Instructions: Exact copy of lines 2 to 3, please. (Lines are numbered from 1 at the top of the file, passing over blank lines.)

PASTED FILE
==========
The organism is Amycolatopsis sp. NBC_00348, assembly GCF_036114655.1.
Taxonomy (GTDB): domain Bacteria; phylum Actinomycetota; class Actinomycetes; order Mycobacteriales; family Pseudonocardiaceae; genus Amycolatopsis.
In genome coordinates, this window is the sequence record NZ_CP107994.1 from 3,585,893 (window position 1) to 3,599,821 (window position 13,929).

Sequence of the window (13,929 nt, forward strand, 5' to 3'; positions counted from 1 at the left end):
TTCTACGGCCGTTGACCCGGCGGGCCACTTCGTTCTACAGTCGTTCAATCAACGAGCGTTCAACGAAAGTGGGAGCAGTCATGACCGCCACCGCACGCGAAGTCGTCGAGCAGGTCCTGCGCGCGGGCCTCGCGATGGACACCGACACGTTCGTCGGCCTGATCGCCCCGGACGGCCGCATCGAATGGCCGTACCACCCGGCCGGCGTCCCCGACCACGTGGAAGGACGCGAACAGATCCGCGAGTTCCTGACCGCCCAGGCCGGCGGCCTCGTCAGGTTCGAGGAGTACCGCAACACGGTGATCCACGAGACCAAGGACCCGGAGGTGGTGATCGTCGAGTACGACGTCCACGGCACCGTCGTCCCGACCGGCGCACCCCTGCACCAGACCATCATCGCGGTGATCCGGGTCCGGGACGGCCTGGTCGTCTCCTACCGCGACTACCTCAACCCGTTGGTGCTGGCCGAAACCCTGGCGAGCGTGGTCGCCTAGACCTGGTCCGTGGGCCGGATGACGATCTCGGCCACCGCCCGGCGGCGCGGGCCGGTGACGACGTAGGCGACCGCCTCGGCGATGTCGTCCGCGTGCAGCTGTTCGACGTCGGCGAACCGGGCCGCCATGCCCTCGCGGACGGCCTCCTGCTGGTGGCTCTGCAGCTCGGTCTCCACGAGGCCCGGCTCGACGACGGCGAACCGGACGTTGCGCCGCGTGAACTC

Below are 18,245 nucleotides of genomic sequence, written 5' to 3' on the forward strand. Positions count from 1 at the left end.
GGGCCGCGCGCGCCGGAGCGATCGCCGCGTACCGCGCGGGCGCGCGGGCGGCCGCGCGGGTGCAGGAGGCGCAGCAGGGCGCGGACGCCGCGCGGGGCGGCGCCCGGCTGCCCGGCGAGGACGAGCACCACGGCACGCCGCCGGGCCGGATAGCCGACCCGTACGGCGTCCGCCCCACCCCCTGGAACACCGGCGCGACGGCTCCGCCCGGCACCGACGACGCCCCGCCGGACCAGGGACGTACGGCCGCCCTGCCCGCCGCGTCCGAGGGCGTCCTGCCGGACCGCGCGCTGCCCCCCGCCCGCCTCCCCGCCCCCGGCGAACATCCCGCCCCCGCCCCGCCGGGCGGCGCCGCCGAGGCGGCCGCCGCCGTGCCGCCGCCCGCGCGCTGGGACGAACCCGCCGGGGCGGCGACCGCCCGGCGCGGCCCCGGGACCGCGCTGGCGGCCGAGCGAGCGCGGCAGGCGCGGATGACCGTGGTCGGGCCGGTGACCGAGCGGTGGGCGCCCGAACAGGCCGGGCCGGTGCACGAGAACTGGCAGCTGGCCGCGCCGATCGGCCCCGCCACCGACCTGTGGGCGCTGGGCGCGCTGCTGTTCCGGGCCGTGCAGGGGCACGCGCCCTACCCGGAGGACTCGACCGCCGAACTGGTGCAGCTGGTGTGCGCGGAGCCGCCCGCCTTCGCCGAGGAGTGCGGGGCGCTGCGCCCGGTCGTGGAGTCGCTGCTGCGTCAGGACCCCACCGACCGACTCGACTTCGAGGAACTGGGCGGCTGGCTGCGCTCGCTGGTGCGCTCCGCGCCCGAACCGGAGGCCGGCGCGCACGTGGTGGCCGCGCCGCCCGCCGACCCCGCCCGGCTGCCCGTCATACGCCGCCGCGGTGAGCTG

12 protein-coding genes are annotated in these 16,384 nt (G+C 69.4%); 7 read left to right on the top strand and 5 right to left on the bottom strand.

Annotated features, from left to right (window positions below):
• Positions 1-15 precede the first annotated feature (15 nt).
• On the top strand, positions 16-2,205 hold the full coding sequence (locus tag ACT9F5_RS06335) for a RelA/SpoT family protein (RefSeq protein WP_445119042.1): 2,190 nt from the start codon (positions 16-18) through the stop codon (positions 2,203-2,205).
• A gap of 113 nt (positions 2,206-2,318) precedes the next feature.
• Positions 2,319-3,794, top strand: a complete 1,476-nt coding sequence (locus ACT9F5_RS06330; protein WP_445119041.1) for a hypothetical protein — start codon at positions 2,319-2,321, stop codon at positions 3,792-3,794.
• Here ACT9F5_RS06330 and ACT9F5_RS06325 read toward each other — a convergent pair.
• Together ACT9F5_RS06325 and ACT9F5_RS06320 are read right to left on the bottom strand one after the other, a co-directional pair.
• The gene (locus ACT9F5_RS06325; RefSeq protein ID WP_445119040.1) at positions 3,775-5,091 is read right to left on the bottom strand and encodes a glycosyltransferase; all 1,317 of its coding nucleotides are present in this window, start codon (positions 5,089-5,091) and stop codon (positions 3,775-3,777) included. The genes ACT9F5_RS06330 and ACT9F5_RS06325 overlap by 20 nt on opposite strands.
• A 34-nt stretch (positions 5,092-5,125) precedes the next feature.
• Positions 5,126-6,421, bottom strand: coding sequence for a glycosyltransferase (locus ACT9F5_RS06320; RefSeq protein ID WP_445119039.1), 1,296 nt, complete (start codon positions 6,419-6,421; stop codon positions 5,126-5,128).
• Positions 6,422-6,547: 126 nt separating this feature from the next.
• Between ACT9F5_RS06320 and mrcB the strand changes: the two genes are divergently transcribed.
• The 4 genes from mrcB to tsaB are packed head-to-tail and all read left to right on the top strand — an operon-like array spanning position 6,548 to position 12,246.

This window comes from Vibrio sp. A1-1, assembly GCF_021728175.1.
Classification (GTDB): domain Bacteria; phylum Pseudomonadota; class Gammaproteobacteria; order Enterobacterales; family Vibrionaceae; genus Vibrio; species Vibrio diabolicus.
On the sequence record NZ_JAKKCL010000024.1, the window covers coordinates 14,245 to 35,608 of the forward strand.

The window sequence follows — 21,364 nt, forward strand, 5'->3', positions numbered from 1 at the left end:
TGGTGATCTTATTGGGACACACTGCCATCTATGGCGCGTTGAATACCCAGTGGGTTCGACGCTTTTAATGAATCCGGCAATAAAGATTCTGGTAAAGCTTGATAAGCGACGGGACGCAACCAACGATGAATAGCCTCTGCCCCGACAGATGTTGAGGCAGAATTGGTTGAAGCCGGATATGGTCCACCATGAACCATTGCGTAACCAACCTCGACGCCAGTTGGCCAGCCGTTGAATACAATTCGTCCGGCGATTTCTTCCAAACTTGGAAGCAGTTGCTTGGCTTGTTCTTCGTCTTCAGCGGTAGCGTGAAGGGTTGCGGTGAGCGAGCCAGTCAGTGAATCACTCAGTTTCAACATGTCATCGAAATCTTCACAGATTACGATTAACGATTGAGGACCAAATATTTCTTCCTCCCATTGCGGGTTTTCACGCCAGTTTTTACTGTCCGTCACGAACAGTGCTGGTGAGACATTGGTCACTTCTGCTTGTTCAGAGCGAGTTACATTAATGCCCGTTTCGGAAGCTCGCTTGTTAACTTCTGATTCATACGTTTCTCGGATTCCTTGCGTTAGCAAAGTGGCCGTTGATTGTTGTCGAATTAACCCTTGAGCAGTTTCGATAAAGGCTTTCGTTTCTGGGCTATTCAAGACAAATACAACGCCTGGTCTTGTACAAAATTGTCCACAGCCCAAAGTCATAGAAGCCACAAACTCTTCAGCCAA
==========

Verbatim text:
Taxonomy (GTDB): domain Bacteria; phylum Actinomycetota; class Actinomycetes; order Mycobacteriales; family Pseudonocardiaceae; genus Amycolatopsis.
In genome coordinates, this window is the sequence record NZ_CP107994.1 from 3,585,893 (window position 1) to 3,599,821 (window position 13,929).